Whether one should apply to a selective college during the “Early” application phase is more complicated than it seems. Colleges urge students to apply Early, but is really advantageous?
Statistics that compare acceptance rates are misleading. While Early applicants are offered admission at higher rates, the Early and Regular applicant pools are different. The majority of Early applicants are serious about the colleges to which they apply, and a high number of them are extremely well-qualified. Although the Regular applicant pool also includes great candidates, it also includes people who apply to a school on a whim, under pressure from peers or parents, or even just to receive a rejection letter from a prestigious institution. Early-applicant pools include “apples,” while Regular pools include “apples and oranges.” The numbers do not give an accurate impression of selectivity.
Colleges use the same grading scales for Early and Regular applicants; the admissions criteria do not change. With both Early and Regular applicants, colleges first identify those candidates who are obviously the cream of the crop. Of course, there are not enough of these “no brainer” candidates to fill a college class, so the challenge is to select among the strong candidates who are not automatic choices.
In the Early phase, colleges would be foolish to make too many admissions offers to candidates who are not clearly superior. To do so would be to risk overfilling a class before seeing what may come during the Regular phase. Some colleges – usually schools offering the binding Early Decision option – do give slight preferential treatment to those who apply Early, but the difference is not as significant as the colleges and numbers suggest.
Selective colleges formulate their diverse classes at the end of the process, in the final decision meetings. It is then that admissions committees select students who are not at the very top of the ratings. In March, colleges take extraordinary efforts to select their classes with desired geographic, ethnic, and socioeconomic distribution, including students who can contribute varied and unique talents. Diversity is considered when selecting Early admits too, but colleges are more conservative in November so that they do not limit their options in March.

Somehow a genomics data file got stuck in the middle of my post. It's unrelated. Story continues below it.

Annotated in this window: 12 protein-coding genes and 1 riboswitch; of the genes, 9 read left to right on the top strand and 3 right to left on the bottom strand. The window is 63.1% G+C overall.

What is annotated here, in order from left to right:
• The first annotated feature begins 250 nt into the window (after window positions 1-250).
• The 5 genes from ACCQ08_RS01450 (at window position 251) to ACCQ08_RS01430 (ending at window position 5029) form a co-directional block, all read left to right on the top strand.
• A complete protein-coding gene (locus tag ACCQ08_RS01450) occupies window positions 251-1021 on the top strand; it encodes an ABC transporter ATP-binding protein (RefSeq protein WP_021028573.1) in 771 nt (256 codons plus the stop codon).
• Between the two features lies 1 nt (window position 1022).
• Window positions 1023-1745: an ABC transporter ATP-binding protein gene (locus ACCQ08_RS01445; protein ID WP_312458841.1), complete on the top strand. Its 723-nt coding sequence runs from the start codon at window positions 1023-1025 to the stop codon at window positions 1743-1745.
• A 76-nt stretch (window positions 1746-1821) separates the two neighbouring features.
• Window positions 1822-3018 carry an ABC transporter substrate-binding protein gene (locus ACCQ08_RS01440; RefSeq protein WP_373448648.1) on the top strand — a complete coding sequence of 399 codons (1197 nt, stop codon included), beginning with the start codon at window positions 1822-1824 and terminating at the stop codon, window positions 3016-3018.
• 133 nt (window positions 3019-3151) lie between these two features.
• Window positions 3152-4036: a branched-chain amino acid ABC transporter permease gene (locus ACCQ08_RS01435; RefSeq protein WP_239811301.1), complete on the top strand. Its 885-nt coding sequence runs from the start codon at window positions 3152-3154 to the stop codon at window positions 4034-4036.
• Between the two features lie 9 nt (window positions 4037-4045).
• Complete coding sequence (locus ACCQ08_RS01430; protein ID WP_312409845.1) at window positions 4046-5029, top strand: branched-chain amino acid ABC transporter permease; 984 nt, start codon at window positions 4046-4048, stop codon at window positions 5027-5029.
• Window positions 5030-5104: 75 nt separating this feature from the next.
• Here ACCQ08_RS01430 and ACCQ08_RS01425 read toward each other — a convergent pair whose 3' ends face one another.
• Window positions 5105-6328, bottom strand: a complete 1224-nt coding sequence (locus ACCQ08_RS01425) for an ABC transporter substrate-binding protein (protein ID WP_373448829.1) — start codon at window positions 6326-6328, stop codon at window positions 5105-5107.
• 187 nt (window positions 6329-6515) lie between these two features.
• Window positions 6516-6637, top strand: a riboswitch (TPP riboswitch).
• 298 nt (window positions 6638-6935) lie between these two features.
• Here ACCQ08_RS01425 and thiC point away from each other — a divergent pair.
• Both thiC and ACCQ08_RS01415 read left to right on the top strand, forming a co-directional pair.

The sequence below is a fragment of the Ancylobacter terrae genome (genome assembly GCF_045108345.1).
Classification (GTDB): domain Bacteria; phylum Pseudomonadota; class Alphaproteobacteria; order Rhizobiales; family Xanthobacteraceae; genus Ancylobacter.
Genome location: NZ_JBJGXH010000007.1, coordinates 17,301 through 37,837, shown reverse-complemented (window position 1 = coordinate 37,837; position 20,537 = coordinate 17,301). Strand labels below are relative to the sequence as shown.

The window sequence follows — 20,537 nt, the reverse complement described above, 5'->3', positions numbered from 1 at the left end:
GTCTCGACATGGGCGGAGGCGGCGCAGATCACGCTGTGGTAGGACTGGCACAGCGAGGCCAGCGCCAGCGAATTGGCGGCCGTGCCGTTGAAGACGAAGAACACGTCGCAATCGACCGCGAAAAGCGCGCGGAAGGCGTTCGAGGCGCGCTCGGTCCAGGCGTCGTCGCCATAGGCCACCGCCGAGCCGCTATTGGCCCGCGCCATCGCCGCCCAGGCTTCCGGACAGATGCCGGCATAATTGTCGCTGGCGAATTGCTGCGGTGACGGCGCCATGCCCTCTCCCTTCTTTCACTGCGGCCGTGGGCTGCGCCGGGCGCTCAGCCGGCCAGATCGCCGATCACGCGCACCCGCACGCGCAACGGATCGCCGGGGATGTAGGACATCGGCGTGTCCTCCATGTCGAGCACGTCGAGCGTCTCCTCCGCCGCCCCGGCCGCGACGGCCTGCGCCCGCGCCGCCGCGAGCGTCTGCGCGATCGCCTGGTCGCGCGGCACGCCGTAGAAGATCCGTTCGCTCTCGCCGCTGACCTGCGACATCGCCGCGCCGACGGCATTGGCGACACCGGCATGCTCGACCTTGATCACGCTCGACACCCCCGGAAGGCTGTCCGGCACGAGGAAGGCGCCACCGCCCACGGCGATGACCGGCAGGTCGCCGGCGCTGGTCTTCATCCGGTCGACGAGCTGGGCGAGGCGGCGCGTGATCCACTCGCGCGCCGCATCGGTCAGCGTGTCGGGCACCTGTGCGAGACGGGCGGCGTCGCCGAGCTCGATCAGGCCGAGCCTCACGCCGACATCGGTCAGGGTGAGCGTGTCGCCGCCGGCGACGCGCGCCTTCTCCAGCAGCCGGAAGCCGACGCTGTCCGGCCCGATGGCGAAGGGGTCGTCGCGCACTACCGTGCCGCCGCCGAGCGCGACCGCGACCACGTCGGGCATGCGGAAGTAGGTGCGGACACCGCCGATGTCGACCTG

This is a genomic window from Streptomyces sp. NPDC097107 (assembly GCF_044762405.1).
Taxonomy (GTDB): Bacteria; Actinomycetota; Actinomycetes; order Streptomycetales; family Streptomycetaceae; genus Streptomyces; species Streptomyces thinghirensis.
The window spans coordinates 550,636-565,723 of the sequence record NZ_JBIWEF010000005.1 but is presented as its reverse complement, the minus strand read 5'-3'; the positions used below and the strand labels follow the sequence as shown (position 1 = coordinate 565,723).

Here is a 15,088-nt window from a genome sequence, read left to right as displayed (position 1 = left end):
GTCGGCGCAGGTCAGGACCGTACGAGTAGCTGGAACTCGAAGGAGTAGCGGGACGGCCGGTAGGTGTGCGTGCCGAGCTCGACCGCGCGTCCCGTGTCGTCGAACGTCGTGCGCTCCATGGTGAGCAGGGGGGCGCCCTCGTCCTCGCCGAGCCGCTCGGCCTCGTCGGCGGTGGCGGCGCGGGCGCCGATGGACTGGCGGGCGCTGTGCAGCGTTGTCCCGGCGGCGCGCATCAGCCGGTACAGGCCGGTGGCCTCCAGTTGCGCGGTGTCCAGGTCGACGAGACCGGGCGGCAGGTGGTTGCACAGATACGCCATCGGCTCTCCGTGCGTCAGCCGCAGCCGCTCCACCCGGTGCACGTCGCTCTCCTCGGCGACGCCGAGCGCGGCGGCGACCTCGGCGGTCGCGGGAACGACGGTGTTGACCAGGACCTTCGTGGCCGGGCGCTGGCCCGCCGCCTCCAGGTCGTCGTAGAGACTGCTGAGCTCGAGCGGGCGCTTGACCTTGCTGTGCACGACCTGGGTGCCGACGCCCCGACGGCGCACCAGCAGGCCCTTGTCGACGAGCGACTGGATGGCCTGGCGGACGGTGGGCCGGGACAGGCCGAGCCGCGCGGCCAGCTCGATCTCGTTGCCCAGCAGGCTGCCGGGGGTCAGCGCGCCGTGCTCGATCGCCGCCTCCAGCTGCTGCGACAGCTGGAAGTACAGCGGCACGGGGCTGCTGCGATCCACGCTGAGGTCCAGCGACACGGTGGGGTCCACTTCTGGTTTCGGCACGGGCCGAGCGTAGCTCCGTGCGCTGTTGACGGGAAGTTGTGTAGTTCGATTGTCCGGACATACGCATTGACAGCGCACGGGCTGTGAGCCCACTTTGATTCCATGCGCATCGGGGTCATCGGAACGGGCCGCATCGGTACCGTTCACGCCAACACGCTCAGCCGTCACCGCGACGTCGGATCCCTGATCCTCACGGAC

Although some excellent candidates are deferred from the Early pool into the Regular pool, the number of truly competitive deferred candidates is much smaller than the entire group of deferrals. The vast majority of candidates who are deferred have no real chance of admission. Rather, they are deferred instead of rejected to avoid a public relations nightmare. It is safer for the colleges to send rejection letters all at once at the end of the process.
For candidates who are strong but not perfect, does applying Early help or hurt their chances? On the one hand, applying Early (and following up with the college after being deferred) indicates real interest in a college. However, Early candidates who are deferred may be at a disadvantage over strong Regular applicants. When the Regular applicants are first graded and sifted in January, few of their interview reports have been received. Because an outstanding interview report can lift one candidate above others, a Regular applicant has an opportunity through the interview to differentiate from the rest of the group. In a sense, the files of Early applicants have started to collect dust by March, so Early applicants who hope for serious consideration must find a way to re-energize their files.
Whether to apply to college Early or Regular should be based upon an applicant’s preparedness, not on what statistics or college representatives may say. If a student has identified a true first-choice school, and if the student is entirely satisfied with all of the test scores and essays, then consider applying Early. If any part of the application package requires improvement, then apply Regular and take the time to perfect the application materials. You only get one bite at the admissions apple.